On the flawed Canadian system of athletic funding and what I’ll remember from these games
Mike Davies, Editor-in-Chief Ω
In the 2012-13 fiscal year of Own the Podium, “a not-for-profit organization [that] prioritizes and determines investment strategies to national sport organizations in an effort to deliver more Olympic and Paralympic medals for Canada,” according to its own website, the Canadian federal government injected $61.3 million into the program.
The program’s sole responsibility is, “to [financially] aid sports identified with the greatest medal potential.”
This means, basically, if Own the Podium and its partners believe we have a realistic chance at a medal in a particular event (no place for fourth place finishes here), that program receives more funding than its counterparts.
I believe this model is flawed and will create a system of self-perpetuating separation amongst not only our different sports, but also our athletes and is ultimately a poor method of funding Canadian sports and athletes because of this.
“Own the Podium represents a particularly narrow strategy based on and extraordinarily narrow definition of success,” according to Peter Donnelly, professor of kinesiology and physical education at the University of Toronto and head of the Centre for Sport Policy Studies.
Donnelly’s report, “Own the Podium or rent it? Canada’s involvement in the global porting arms race,” published in 2010 just before Vancouver’s games would seem to agree with my assessment.
“Better planning and a broader definition of success … would link Canadian medals with the possibility of all Canadians being able to participate in the sport of their choice and with improvements of the health and wellbeing of the population.”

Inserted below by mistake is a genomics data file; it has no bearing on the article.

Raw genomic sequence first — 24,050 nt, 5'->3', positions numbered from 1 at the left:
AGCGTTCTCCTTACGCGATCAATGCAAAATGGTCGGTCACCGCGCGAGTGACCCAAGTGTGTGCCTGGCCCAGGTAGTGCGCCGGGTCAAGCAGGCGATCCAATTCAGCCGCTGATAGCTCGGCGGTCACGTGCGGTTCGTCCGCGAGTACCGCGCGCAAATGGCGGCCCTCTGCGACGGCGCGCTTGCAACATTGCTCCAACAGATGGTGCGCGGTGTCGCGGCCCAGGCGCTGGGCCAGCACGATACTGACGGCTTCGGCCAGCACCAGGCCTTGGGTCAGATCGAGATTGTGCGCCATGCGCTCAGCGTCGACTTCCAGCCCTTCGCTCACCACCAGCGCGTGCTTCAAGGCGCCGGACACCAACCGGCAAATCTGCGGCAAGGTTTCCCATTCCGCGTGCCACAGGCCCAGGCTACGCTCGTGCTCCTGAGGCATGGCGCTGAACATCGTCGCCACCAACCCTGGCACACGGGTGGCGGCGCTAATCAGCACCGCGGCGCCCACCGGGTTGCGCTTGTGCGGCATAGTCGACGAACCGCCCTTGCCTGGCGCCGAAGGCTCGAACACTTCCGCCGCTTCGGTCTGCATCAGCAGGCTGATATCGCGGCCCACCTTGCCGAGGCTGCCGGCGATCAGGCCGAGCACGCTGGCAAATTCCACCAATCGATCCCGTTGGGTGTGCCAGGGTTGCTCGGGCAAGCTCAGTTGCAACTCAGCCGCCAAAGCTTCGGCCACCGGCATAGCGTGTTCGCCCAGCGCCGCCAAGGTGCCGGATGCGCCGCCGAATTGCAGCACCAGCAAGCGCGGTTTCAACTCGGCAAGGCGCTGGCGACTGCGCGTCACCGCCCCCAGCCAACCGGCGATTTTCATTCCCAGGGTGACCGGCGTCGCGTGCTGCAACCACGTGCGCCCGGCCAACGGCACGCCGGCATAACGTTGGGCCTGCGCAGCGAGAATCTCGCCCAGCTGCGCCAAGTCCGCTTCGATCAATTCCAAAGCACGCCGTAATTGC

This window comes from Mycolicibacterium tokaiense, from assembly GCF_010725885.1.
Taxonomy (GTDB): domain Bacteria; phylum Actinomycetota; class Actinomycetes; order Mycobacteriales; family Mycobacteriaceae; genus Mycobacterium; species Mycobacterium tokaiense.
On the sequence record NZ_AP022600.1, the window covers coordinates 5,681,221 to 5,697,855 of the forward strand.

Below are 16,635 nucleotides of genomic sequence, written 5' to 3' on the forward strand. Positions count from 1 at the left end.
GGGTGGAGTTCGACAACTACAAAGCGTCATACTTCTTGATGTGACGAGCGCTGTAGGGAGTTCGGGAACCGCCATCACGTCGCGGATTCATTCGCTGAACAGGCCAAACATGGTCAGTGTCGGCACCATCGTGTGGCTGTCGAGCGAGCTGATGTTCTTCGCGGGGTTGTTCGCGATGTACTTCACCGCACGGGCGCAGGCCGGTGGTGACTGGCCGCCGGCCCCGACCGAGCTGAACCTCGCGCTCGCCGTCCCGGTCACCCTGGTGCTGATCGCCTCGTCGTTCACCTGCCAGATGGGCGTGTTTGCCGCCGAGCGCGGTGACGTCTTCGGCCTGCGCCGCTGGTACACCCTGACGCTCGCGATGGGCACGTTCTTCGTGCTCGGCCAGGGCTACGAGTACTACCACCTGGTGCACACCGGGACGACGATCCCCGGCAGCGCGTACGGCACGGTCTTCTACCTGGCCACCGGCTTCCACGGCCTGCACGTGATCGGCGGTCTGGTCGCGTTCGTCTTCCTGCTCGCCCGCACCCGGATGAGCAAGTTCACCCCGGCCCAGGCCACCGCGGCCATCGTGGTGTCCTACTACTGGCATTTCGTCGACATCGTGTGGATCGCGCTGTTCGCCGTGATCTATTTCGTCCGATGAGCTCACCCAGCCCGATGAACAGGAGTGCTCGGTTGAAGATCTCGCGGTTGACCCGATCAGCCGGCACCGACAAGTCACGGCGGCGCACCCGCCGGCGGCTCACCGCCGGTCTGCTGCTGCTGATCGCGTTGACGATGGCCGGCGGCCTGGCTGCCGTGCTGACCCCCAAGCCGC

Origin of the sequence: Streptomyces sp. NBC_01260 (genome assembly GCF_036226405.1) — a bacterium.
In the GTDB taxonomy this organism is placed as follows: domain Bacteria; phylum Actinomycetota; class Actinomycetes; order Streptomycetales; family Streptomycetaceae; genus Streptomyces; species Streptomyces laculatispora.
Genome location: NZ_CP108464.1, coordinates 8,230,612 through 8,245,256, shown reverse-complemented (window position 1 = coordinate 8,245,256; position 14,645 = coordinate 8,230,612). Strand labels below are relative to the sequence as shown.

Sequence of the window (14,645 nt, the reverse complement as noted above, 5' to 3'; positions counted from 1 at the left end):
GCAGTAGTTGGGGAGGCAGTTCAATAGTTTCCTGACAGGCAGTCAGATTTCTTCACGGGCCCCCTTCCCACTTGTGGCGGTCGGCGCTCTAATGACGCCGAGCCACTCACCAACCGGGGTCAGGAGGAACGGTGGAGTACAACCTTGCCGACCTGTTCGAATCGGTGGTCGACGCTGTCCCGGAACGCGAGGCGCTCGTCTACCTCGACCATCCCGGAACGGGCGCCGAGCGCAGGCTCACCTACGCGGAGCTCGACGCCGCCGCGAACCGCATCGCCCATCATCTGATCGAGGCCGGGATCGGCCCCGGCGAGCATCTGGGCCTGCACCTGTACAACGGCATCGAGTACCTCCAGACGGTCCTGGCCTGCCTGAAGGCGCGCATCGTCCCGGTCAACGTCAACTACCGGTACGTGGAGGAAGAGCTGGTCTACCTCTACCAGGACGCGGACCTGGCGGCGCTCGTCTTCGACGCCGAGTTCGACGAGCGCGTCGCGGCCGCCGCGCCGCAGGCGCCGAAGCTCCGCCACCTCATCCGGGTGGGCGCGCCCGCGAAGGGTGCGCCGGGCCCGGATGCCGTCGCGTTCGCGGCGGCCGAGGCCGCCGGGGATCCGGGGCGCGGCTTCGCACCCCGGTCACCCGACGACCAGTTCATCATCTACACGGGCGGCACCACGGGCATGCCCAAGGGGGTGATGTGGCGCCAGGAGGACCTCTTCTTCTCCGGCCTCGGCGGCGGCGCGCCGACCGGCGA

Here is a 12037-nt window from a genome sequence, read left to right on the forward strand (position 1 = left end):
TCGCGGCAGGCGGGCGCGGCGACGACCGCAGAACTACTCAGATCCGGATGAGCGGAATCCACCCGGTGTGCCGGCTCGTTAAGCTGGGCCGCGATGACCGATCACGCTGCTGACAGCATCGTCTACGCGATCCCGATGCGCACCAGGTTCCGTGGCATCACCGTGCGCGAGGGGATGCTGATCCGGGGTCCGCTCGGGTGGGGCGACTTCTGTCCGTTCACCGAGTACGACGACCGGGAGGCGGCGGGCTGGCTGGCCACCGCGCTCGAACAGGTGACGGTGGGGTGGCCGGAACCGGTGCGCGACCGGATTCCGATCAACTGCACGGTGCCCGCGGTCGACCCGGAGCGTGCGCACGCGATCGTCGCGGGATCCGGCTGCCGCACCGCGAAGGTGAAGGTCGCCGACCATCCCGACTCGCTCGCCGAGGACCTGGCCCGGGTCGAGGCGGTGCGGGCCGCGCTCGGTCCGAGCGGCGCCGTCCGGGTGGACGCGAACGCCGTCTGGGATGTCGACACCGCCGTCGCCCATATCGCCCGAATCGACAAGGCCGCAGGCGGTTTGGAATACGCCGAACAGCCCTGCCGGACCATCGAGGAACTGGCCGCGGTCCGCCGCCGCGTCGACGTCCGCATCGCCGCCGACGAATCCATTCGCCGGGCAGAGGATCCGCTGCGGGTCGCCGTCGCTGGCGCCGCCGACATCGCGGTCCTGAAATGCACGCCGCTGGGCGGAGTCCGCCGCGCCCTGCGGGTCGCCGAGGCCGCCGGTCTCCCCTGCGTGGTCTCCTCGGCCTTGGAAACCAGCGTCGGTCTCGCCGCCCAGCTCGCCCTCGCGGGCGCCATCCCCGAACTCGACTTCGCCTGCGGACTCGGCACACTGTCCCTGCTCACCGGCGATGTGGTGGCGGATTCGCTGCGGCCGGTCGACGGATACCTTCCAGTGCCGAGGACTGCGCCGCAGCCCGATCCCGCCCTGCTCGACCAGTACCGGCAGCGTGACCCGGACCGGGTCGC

The study also puts forth the implication that the “win-at-all-costs attitude” promoted by the Own the Podium-style process of funding is what led us to the Ben Johnson situation in 1988 in Seoul, where the desire for medals and records led to the downfall of a great athlete who felt he needed an edge to keep up with everyone else on performance-enhancing substances.
After all, when your sport’s funding is tied directly to your likelihood of a global top-three finish, the morality of whether to cheat or not may get blurry for some athletes who truly care about their sport.
If you don’t have a chance to be one of the best three in the world, your sport itself suffers and so do all the prospective athletes that come after you, right?
But in any case, despite my reservations about the way they get funding and my worry about Canadian sport in general as we go forward because of it, my disappointment in some of the judging and the decision on where the last games were held, for right now I will be happy with Canada’s most recent Olympic performance.
We came in third in terms of gold medals earned and fourth in total medal count, after all – and apparently that’s all that matters to some people.
Personally, though, I’ll focus on the heart of the games rather than the final totals and how the count was one shy of what we garnered in Vancouver.
I’m going to remember Alex Bilodeau and his brother Frédéric celebrating together.
I’m going to remember Gilmore Junio giving up his spot to teammate Denny Morrison, who then went on to win a Silver medal, because he thought he had a better shot.
And I’m going to remember the people who celebrated their friend Sarah Burke after they were told this wasn’t the place for that.
That’s what the Olympics are about for me.
It’ll never be about a medal count, no matter if that is how they get their funding.